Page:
The Aquarium was really good fun and our children loved it (actually their favourite was the otters which was the first thing they saw!). My husband was most impressed by the massive main tank with whale sharks in. It’s a large aquarium, and we spent a couple of hours inside even though we rushed through the last half as the twins were getting restless. One thing to note is that the Aquarium is fairly stroller friendly (there are lifts), but we found it easiest to check in the stroller at the entrance and just wander round on foot.

Penguins at Osaka Aquarium - The Little Koo Blog

Whale sharks at Osaka Aquarium - The Little Koo Blog

For lunch, we went to the nearby Kuma Cafe (it’s on the same road as the Aquarium, not far away). We chose this place as it’s highly recommended on Tripadvisor and whilst I would question whether it really has the best food in all of Osaka, if you’re looking for some yummy comfort western food in a very friendly, relaxed environment I’d recommend it too! The brother and sister who run the cafe were really lovely and very tolerant of our young children. They recommended that we visit the animal petting zoo in the mall opposite (which also houses Legoland Discovery Center Osaka), but we had already planned to visit somewhere else so we didn’t try it. But you might want to take a look if you have young children!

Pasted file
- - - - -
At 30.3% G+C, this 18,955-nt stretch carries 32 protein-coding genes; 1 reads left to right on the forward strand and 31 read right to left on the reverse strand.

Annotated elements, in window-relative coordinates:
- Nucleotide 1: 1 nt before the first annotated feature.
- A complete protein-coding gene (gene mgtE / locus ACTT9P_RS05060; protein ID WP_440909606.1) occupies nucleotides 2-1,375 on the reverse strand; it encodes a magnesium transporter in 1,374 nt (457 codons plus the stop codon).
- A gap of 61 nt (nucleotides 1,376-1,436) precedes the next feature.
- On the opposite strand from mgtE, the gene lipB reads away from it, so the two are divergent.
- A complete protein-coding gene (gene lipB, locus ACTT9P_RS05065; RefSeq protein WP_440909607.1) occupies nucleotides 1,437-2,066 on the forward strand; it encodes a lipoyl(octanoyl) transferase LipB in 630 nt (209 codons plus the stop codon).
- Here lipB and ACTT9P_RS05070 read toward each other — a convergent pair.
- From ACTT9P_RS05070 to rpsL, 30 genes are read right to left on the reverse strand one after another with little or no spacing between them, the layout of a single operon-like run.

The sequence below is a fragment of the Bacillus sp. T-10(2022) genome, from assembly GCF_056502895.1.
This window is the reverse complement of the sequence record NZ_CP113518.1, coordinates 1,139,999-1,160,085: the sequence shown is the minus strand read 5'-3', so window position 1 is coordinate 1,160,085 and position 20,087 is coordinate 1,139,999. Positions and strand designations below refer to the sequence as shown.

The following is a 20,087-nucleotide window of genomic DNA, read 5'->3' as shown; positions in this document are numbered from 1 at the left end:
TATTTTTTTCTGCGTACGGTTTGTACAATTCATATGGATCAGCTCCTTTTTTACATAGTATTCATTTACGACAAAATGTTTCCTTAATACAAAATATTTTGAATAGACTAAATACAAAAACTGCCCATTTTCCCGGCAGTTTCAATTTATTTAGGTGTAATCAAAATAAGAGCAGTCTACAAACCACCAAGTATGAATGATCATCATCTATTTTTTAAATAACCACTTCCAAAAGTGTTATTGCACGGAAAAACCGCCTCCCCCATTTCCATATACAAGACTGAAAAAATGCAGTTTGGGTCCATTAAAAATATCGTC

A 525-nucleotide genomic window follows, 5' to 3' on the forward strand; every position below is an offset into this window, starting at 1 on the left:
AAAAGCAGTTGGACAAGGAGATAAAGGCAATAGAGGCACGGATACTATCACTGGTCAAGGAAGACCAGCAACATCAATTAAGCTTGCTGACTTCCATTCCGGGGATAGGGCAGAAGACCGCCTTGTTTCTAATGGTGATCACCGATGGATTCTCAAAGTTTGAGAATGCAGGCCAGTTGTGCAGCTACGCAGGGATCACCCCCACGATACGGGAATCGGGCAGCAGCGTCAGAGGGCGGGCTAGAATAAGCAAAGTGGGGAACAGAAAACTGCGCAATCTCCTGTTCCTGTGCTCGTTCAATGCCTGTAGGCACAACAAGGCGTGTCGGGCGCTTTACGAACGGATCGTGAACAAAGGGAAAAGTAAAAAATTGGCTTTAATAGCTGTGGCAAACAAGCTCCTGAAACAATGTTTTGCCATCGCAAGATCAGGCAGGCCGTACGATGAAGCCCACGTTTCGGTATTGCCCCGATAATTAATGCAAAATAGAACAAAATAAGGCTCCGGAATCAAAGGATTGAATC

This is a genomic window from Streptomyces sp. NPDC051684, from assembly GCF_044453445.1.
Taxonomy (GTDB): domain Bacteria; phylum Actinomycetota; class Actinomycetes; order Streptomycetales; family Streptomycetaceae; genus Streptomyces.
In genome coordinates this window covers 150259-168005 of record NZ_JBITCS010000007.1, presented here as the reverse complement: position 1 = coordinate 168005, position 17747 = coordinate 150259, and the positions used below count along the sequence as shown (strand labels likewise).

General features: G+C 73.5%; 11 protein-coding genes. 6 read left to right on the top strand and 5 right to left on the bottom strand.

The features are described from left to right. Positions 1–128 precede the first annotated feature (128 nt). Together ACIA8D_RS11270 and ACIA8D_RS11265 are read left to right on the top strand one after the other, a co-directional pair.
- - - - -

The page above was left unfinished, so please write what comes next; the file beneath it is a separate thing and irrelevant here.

Instead, we headed back into central Osaka on the metro and went to Kid’s Plaza, which we heard about here. If you’ve got fairly young children (I think it’s mainly aimed at under 10s) then it’s a great way to pass an afternoon. When we went, it was a weekday and it was pretty quiet. The middle area is a Gaudi-inspired feature that our children loved climbing and exploring.

Tree house at Kids Plaza Osaka - The Little Koo Blog

On the two floors around the outside are various educational areas such as a street of shops to play in, one area with instruments from around the world, and another hands-on science area. Even though our children were a little young to really understand the educational areas, they had a great time trying out all the different things, and the staff were very friendly and helpful too.

Playing instruments at Kids Plaza Osaka - The Little Koo Blog

Days 4-6 follow in the next post!

Thanks for reading!

Rachel

Places to travel – Kyoto (Introduction)

Last September we went on holiday to Kyoto for a week with our young twins. I have to admit that Japan wasn’t very high on our list of places to visit for a long time, but we kept seeing friends’ photos of Kyoto and it looked so nice that we thought we’d go and see for ourselves. I’m so glad we did! It was absolutely beautiful. There is so much to see in the area and we didn’t see half of it, but we loved what we saw and really enjoyed our time there. I thought I’d share with you some of the things we saw and did and hopefully encourage you to go for yourselves!